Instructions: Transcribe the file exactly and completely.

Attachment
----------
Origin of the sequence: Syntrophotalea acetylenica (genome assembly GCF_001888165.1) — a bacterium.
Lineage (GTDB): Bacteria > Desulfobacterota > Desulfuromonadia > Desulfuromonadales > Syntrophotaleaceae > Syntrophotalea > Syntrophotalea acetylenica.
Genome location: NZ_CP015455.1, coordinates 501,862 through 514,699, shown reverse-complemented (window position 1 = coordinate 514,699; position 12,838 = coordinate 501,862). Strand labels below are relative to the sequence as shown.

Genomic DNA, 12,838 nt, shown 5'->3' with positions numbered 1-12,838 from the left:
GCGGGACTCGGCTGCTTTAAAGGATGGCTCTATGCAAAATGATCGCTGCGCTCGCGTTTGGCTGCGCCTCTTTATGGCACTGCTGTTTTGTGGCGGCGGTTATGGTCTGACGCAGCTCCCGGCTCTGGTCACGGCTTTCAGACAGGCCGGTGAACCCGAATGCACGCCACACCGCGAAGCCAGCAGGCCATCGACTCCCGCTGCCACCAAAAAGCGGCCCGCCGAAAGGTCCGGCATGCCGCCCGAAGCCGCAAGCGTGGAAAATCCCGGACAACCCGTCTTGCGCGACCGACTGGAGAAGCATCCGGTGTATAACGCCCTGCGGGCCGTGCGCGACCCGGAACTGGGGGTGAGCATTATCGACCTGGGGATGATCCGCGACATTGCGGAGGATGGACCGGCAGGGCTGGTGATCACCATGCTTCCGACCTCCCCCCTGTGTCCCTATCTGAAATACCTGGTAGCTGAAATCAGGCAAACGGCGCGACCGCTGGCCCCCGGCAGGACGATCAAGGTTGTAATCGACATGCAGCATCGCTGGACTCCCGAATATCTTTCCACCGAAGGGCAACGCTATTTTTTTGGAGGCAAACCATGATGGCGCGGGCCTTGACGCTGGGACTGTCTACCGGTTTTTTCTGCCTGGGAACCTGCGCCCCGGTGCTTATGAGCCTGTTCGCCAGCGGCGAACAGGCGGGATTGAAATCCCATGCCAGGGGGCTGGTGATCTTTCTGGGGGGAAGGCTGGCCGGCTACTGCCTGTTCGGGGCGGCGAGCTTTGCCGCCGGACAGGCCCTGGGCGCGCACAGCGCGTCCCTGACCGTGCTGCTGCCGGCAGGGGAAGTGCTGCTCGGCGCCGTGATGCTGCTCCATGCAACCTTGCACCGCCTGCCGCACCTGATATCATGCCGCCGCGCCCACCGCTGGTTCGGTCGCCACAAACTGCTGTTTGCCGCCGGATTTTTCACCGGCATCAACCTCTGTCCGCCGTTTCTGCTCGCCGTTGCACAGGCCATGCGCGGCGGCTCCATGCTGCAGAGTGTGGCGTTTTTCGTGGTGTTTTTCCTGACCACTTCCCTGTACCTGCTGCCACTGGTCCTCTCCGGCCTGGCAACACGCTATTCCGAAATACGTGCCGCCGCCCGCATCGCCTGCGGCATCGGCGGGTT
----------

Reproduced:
Origin of the sequence: Syntrophotalea acetylenica (genome assembly GCF_001888165.1) — a bacterium.
Lineage (GTDB): Bacteria > Desulfobacterota > Desulfuromonadia > Desulfuromonadales > Syntrophotaleaceae > Syntrophotalea > Syntrophotalea acetylenica.
Genome location: NZ_CP015455.1, coordinates 501,862 through 514,699, shown reverse-complemented (window position 1 = coordinate 514,699; position 12,838 = coordinate 501,862). Strand labels below are relative to the sequence as shown.

Genomic DNA, 12,838 nt, shown 5'->3' with positions numbered 1-12,838 from the left:
GCGGGACTCGGCTGCTTTAAAGGATGGCTCTATGCAAAATGATCGCTGCGCTCGCGTTTGGCTGCGCCTCTTTATGGCACTGCTGTTTTGTGGCGGCGGTTATGGTCTGACGCAGCTCCCGGCTCTGGTCACGGCTTTCAGACAGGCCGGTGAACCCGAATGCACGCCACACCGCGAAGCCAGCAGGCCATCGACTCCCGCTGCCACCAAAAAGCGGCCCGCCGAAAGGTCCGGCATGCCGCCCGAAGCCGCAAGCGTGGAAAATCCCGGACAACCCGTCTTGCGCGACCGACTGGAGAAGCATCCGGTGTATAACGCCCTGCGGGCCGTGCGCGACCCGGAACTGGGGGTGAGCATTATCGACCTGGGGATGATCCGCGACATTGCGGAGGATGGACCGGCAGGGCTGGTGATCACCATGCTTCCGACCTCCCCCCTGTGTCCCTATCTGAAATACCTGGTAGCTGAAATCAGGCAAACGGCGCGACCGCTGGCCCCCGGCAGGACGATCAAGGTTGTAATCGACATGCAGCATCGCTGGACTCCCGAATATCTTTCCACCGAAGGGCAACGCTATTTTTTTGGAGGCAAACCATGATGGCGCGGGCCTTGACGCTGGGACTGTCTACCGGTTTTTTCTGCCTGGGAACCTGCGCCCCGGTGCTTATGAGCCTGTTCGCCAGCGGCGAACAGGCGGGATTGAAATCCCATGCCAGGGGGCTGGTGATCTTTCTGGGGGGAAGGCTGGCCGGCTACTGCCTGTTCGGGGCGGCGAGCTTTGCCGCCGGACAGGCCCTGGGCGCGCACAGCGCGTCCCTGACCGTGCTGCTGCCGGCAGGGGAAGTGCTGCTCGGCGCCGTGATGCTGCTCCATGCAACCTTGCACCGCCTGCCGCACCTGATATCATGCCGCCGCGCCCACCGCTGGTTCGGTCGCCACAAACTGCTGTTTGCCGCCGGATTTTTCACCGGCATCAACCTCTGTCCGCCGTTTCTGCTCGCCGTTGCACAGGCCATGCGCGGCGGCTCCATGCTGCAGAGTGTGGCGTTTTTCGTGGTGTTTTTCCTGACCACTTCCCTGTACCTGCTGCCACTGGTCCTCTCCGGCCTGGCAACACGCTATTCCGAAATACGTGCCGCCGCCCGCATCGCCTGCGGCATCGGCGGGTT